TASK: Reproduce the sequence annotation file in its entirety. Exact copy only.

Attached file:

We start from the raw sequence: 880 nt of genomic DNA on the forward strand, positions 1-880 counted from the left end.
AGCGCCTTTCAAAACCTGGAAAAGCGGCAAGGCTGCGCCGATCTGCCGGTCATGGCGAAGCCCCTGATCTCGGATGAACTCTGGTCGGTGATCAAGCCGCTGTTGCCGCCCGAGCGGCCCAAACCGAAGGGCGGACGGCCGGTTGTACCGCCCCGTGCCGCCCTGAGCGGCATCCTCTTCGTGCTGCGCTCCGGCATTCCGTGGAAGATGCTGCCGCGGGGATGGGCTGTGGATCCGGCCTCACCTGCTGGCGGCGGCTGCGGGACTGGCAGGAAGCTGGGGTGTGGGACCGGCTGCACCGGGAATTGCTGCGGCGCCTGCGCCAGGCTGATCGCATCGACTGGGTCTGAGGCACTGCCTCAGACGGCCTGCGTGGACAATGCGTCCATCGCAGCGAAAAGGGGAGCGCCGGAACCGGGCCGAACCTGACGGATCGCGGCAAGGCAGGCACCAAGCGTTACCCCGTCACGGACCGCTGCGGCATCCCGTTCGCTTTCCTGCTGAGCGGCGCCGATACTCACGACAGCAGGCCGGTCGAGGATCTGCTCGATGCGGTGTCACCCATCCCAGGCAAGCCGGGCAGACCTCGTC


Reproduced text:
We start from the raw sequence: 880 nt of genomic DNA on the forward strand, positions 1-880 counted from the left end.
AGCGCCTTTCAAAACCTGGAAAAGCGGCAAGGCTGCGCCGATCTGCCGGTCATGGCGAAGCCCCTGATCTCGGATGAACTCTGGTCGGTGATCAAGCCGCTGTTGCCGCCCGAGCGGCCCAAACCGAAGGGCGGACGGCCGGTTGTACCGCCCCGTGCCGCCCTGAGCGGCATCCTCTTCGTGCTGCGCTCCGGCATTCCGTGGAAGATGCTGCCGCGGGGATGGGCTGTGGATCCGGCCTCACCTGCTGGCGGCGGCTGCGGGACTGGCAGGAAGCTGGGGTGTGGGACCGGCTGCACCGGGAATTGCTGCGGCGCCTGCGCCAGGCTGATCGCATCGACTGGGTCTGAGGCACTGCCTCAGACGGCCTGCGTGGACAATGCGTCCATCGCAGCGAAAAGGGGAGCGCCGGAACCGGGCCGAACCTGACGGATCGCGGCAAGGCAGGCACCAAGCGTTACCCCGTCACGGACCGCTGCGGCATCCCGTTCGCTTTCCTGCTGAGCGGCGCCGATACTCACGACAGCAGGCCGGTCGAGGATCTGCTCGATGCGGTGTCACCCATCCCAGGCAAGCCGGGCAGACCTCGTC